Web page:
She bought my advice and a Kuga

AS a motoring correspondent, friends and readers ask for my advice when buying a car.

Other people’s attitude to me is ‘what, ask that eejit?’ They feel their own grasp of the subject would be sullied by asking a professional.

When someone — foolish or enlightened or anywhere in between — phones to ask my opinion, I am polite and courteous.

Sometimes the inquirer phones me back, not only to say that they appreciated my advice but also that they acted upon it.

One such instance happened not so long ago, when a dear lady of my acquaintance called and told me that she was tired of negotiating the hills in Cork City during winter when ice and snow made life impossible and the roads impassable.

She, therefore, wanted to get rid of her regular, two-wheel-drive machine and purchase a mid-range 4x4, having initially scoffed at suggestions that she should consider the Audi Q5 and the BMW X3, on the basis that they were outrageously priced (and I agree).

I then set her on the path of looking at the Ford Kuga, the Hyundai ix35, the VW Tiguan and a few other 4x4s.

Eventually, the lady concerned bought the Ford and got a good deal on it, too, I have no doubt, such are her formidable negotiating skills.

And, I am delighted to report that ever since, she has been as happy with the Kuga as she felt she ought to be. The relief in this quarter, I can tell you, was massive, because if the car had turned out to be a dog, or in any way problematic, I would still be getting it in the ear — by the bucketload.

The Kuga, of course, is Ford’s only real soft-roader and for a company which has not had a stellar record in the SUV department, it has made a really good job of this one.

The Kuga is easy on the eye, near the top of the class in terms of driving dynamics and a decent enough proposition, both on the economy front and on list-price, by comparison with its rivals.

One only has to scroll through the current Ford product list to see that the company is as close to the top of its game as it is possible to be and the Kuga certainly does not let the side down.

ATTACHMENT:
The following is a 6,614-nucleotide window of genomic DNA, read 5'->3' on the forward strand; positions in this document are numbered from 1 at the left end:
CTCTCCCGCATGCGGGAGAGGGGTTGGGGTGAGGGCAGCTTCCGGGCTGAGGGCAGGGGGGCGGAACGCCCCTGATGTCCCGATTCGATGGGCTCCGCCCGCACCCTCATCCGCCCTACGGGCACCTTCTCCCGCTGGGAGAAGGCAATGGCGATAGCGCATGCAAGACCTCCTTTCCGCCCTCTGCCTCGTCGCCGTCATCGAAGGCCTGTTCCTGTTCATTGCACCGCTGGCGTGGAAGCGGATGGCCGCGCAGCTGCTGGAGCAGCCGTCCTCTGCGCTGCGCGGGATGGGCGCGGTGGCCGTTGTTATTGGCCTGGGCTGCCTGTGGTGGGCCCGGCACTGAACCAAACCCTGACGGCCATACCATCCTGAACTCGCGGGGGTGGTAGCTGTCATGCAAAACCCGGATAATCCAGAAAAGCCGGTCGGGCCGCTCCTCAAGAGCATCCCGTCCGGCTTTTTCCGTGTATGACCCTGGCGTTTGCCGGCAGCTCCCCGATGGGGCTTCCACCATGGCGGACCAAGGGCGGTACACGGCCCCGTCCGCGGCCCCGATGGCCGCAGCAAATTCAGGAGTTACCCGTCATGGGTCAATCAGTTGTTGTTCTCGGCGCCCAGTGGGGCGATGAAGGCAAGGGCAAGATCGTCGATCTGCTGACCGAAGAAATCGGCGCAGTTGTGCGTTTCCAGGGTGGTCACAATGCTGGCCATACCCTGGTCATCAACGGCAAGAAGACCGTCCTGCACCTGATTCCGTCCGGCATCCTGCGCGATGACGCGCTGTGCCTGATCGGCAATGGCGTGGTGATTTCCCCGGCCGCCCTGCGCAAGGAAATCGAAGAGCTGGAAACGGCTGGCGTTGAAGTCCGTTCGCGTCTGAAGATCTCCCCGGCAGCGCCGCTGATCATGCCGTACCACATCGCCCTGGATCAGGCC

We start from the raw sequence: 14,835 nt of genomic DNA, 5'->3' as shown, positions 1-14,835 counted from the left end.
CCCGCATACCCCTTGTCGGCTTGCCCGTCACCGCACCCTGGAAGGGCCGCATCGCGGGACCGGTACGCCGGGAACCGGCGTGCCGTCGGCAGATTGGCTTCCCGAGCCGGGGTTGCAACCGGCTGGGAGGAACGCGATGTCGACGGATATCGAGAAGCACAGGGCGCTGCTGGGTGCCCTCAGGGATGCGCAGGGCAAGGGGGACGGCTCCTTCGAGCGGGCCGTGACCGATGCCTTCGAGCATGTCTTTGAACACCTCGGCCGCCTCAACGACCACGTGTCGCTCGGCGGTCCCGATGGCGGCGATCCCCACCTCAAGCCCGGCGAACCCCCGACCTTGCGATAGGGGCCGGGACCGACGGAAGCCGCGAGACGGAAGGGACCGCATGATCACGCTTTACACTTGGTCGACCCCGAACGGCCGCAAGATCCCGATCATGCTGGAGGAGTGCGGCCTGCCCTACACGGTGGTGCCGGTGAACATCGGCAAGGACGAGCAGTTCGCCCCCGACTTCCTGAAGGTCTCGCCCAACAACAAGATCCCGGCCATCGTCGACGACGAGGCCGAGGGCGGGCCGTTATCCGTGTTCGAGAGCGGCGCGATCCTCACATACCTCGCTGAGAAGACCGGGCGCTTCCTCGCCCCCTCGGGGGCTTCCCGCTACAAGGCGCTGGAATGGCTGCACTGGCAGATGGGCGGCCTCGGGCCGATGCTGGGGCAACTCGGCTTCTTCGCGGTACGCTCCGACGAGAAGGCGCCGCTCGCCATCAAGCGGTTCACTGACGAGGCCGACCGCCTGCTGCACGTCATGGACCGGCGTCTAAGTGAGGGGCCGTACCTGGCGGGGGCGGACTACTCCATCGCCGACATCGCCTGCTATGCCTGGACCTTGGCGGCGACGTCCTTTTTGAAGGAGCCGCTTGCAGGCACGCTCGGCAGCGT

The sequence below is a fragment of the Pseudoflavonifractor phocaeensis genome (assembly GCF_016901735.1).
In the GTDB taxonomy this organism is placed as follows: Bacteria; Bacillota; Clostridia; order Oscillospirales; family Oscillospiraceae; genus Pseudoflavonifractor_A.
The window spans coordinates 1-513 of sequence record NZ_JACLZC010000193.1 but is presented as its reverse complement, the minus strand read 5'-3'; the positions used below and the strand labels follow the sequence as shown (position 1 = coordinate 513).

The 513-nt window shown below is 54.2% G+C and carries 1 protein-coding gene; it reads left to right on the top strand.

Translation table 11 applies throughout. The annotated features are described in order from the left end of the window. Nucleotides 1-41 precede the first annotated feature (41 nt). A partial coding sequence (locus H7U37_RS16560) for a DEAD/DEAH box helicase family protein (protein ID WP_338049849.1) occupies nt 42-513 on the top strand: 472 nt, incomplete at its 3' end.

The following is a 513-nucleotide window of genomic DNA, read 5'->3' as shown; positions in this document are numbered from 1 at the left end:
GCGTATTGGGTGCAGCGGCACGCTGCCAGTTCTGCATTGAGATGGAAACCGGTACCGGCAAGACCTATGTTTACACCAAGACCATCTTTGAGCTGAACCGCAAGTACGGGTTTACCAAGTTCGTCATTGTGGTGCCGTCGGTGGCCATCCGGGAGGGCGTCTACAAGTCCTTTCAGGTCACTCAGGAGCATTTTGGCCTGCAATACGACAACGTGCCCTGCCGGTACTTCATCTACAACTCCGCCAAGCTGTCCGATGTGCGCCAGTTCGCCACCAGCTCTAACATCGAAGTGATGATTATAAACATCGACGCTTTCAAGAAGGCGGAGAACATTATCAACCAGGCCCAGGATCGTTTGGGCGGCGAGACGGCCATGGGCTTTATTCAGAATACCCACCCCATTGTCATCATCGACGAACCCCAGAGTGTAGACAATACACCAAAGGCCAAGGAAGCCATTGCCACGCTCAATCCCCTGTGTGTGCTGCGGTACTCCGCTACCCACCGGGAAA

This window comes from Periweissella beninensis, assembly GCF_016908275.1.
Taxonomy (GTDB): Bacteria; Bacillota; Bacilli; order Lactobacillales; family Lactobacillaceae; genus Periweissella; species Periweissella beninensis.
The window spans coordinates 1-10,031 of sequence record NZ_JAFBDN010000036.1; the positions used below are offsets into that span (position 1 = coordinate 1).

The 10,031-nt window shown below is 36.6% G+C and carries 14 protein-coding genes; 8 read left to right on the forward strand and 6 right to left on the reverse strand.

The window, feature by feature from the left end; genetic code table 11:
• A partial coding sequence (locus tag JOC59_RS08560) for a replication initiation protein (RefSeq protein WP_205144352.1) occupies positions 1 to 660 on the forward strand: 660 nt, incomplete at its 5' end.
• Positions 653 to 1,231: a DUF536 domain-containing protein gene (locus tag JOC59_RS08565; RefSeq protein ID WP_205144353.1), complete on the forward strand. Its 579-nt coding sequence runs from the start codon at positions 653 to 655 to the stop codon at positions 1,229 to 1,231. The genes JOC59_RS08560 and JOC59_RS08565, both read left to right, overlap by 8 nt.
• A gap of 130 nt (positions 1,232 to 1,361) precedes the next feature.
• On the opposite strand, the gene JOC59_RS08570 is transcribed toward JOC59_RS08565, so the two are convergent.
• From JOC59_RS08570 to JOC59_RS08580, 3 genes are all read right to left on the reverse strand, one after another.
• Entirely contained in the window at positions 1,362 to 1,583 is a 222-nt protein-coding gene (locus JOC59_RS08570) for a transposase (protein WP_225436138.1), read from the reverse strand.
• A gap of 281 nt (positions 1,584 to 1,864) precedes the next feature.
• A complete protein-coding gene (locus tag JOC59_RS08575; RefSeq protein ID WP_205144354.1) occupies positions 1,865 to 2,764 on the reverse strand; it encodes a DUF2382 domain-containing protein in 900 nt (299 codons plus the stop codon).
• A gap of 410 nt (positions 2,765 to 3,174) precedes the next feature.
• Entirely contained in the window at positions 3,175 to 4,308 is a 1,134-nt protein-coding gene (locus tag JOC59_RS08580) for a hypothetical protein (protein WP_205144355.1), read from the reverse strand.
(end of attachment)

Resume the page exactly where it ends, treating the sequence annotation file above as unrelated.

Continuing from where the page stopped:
Ford was forced into this market niche because it could not afford to let its rivals have it to themselves, so lucrative has the soft-roader market become. Like many of its competitors, however, the Kuga is more about image and perception than anything to do with off-roading.

The furthest off-road many of these cars will ever get is their owners’ driveway. But that’s not the point here.

The Kuga, the Tiguan and the rest of them are bought for what they say about their owners rather than for driving ability.

We tested the two-litre TDCi Titanium version with Powershift 4WD and in all the areas that mattered it proved itself to be a very worthy beast, indeed.

Even though equipped with a four-wheel drive system, this Kuga will certainly spend the majority of its working life with the power being fed to the front wheels only (as the car’s gadgetry only puts the rear wheels to use when it deems it necessary).

Some, but not many, of the Kuga’s underpinnings come from the Focus and possibly the most important of these is the excellent control-blade multi-link rear-axle system, which imbues the Kuga with very pleasing handling characteristics, particularly for such a tall vehicle.

And, of course, for many purchasers, the height of the vehicle is one of the main selling points, but the down side to that is the inevitable body roll.

Again, though, Ford has done a decent job in containing this major potential flaw and while the necessarily stiff suspension does its job, it does not translate into a harsh ride for those aboard.

The engine is not the most powerful, but it does the job. There is some 135 bhp on tap and the 10.6 second 0-100 kph dash is reasonable, as is the 183 kph top speed.

The economy is decent too, returning some 6.8 l/100 km (approx 41 mpg) over the combined cycle.

In Titanium trim, the Kuga is expansively appointed; leather upholstery, sat. nav., electric drivers’ seat, automatic Xenon lights, automatic wipers and a pile of other stuff, which remarkably adds just €2,000 to the base price.

The cockpit displays Ford’s customary intuitive touches to make driver and passengers at home. The space for those in the rear is a bit on the stingy side, but that did not detract from the overall appeal of the package.

I’m glad to say that when my original opinion of this car was asked for, my recommendation was forthcoming and was acted upon. I am equally delighted, Nodlaig, that having bought it, you found it was exactly what you wanted.

Phew.


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Kevin O’Hanrahan, clinical psychologist, HSEWorking life: HSE clinical psychologist Kevin O’Hanrahan

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